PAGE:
Now that the underdog has less of a margin to cover, the potential return drops on that side. Since the favorite needs an even larger win to cover, the profit potential jumps for a wager in that direction.
You should always be keeping a careful eye on the odds for every bet you place, but that’s especially true when it comes to alternate run lines. If you’re taking more risk on a bet that you feel good about, then you have to make sure the potential return justifies it.
When you scroll through the MLB schedule at legal Michigan mobile sportsbooks apps and sites, you’ll see an individual listing for each game that looks something like this.
|Milwaukee Brewers||+1.5 (-110)||+120||O 8.5 (-110)|
|Chicago Cubs||-1.5 (-110)||-140||U 8.5 (-110)|
Next to each of the teams is a series of numbers, which are the following from left to right: run line, moneyline, and total bets. These are the three main bet types for MLB. Inside of the individual game listing boxes will be a link that’s labeled as ‘more wagers.’
If you click on that, another range of choices comes up, including prop bets and the alternate run line for the game. When looking for the latter, you’ll see the range of choices for the game at hand. The offerings can vary, but you should see at least a few choices.
Once you find the run line you want, it’s just a matter of clicking on the box that correlates with your selection, such as Brewers +2.5 or Cubs -2.5. After you click on it, that wager will be automatically added to the betting slip.
From there, it’s just a matter of adding in your wager amount and reviewing the bet to make sure everything looks good. Once you’ve confirmed and are happy with what you see, you just need to click submit to place the bet.
Familiarity breeds comfort in many walks of life, and it’s no different when it comes to gaining confidence with new wager types. To that end, let’s take a look at some MLB alternate run line odds and walk through a few more examples of MLB alternate run line bets.
First up, remember that the run line can be shifted by as much as a run or more for some offerings. For example, the initial listing of 1.5 runs could be moved down, and the odds will be adjusted on the bet as a result.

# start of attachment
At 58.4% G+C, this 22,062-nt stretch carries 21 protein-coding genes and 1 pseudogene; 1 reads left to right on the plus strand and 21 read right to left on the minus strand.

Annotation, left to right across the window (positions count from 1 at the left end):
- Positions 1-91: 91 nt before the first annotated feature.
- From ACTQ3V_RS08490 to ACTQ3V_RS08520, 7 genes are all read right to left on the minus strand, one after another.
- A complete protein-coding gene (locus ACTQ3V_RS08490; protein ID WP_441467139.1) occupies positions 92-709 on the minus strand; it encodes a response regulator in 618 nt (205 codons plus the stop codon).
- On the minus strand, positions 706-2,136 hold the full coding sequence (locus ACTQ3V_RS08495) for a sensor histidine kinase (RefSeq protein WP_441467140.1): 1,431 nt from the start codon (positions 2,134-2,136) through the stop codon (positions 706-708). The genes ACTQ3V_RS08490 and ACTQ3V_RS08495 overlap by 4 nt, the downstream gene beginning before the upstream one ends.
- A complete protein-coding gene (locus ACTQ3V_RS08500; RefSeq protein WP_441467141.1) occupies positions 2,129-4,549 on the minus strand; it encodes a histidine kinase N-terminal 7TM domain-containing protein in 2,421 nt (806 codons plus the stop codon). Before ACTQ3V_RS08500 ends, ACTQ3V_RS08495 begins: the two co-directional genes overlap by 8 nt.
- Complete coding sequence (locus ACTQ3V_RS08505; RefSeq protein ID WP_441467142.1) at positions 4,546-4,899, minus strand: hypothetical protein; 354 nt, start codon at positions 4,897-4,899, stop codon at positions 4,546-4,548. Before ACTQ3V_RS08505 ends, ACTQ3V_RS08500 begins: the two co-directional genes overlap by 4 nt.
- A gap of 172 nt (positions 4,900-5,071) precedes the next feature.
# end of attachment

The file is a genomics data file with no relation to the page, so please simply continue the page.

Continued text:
The run line could also be increased in the opposite direction. Typically, it’s only moved by a run, but you’ll likely come across different listings for even larger run lines. No matter the case, you can expect to see the odds adjusted based on the movement of the run line.
Beyond the adjustments one way or the other, the run line can be completely moved in the opposite direction. An example would be a game where the Cincinnati Reds were listed as 1.5-run underdogs to the New York Mets for the regular game listing. The alternate run line could flip it around, and the odds for the wager will be adjusted accordingly.
Alternate run lines are an intriguing option to consider on the daily MLB schedule. That’s especially true for games that you have a real good feel on, as the returns gained can be even greater than they would be for traditional run line bets.
As you handicap any team-based sport, there are standard tasks you’ll run through. For example, you should spend some time analyzing the matchup and recent form for both sides, and also keep your eyes peeled for important tidbits that come up.
Beyond the basics, here are some other tips you can keep in your back pocket for handicapping MLB run lines and alternate run lines.
Along with moneyline and totals, the run line is a standard bet type offered for MLB games at online and mobile sportsbooks. This bet is just like a point spread wager in other sports, but the margin is generally at a set number of 1.5 runs.
You can bet on the favorite minus the runs or choose the underdog plus the 1.5. For the favorite to cover the bet, they would have to win the game by two or more runs. The underdog covers by keeping the game closer than that or by pulling out the victory.
MLB alternate run lines open up the options. For these wagers, the run line can be adjusted up or down, and the odds will move based on the direction. Also, the bet can be offered with the run line flipped, meaning that the underdog is favored by 1.5 over the initial game favorite.
The standard run line can be a more attractive option over moneyline bets as the odds can be more favorable for bettors. On the other hand, MLB alternate run line odds offer the potential for even better returns, but remember to pick your spots wisely. Both wagers are great options to have in the tool belt for the lengthy MLB season.